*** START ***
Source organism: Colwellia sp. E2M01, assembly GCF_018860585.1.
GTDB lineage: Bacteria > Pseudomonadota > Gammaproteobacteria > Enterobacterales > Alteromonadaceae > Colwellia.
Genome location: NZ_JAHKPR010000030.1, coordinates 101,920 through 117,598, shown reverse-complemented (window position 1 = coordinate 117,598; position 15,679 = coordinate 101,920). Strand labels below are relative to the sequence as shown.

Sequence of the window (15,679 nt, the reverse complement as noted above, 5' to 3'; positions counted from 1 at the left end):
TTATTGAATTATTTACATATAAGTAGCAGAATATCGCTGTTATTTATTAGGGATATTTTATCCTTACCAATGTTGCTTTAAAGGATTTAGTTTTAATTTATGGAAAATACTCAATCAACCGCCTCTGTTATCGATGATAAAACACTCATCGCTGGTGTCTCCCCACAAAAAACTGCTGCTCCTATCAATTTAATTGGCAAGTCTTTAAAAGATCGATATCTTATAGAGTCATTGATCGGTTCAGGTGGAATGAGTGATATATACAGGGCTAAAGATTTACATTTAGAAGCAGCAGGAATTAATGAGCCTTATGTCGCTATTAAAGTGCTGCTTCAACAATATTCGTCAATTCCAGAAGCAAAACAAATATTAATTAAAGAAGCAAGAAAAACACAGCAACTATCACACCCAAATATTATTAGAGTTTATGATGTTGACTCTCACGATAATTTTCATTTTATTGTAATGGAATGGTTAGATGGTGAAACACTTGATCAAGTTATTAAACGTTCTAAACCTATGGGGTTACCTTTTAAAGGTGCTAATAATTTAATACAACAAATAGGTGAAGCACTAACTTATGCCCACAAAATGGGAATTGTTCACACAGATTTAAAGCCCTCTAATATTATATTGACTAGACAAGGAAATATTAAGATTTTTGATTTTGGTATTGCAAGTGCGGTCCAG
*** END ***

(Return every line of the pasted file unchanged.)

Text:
Source organism: Colwellia sp. E2M01, assembly GCF_018860585.1.
GTDB lineage: Bacteria > Pseudomonadota > Gammaproteobacteria > Enterobacterales > Alteromonadaceae > Colwellia.
Genome location: NZ_JAHKPR010000030.1, coordinates 101,920 through 117,598, shown reverse-complemented (window position 1 = coordinate 117,598; position 15,679 = coordinate 101,920). Strand labels below are relative to the sequence as shown.

Sequence of the window (15,679 nt, the reverse complement as noted above, 5' to 3'; positions counted from 1 at the left end):
TTATTGAATTATTTACATATAAGTAGCAGAATATCGCTGTTATTTATTAGGGATATTTTATCCTTACCAATGTTGCTTTAAAGGATTTAGTTTTAATTTATGGAAAATACTCAATCAACCGCCTCTGTTATCGATGATAAAACACTCATCGCTGGTGTCTCCCCACAAAAAACTGCTGCTCCTATCAATTTAATTGGCAAGTCTTTAAAAGATCGATATCTTATAGAGTCATTGATCGGTTCAGGTGGAATGAGTGATATATACAGGGCTAAAGATTTACATTTAGAAGCAGCAGGAATTAATGAGCCTTATGTCGCTATTAAAGTGCTGCTTCAACAATATTCGTCAATTCCAGAAGCAAAACAAATATTAATTAAAGAAGCAAGAAAAACACAGCAACTATCACACCCAAATATTATTAGAGTTTATGATGTTGACTCTCACGATAATTTTCATTTTATTGTAATGGAATGGTTAGATGGTGAAACACTTGATCAAGTTATTAAACGTTCTAAACCTATGGGGTTACCTTTTAAAGGTGCTAATAATTTAATACAACAAATAGGTGAAGCACTAACTTATGCCCACAAAATGGGAATTGTTCACACAGATTTAAAGCCCTCTAATATTATATTGACTAGACAAGGAAATATTAAGATTTTTGATTTTGGTATTGCAAGTGCGGTCCAG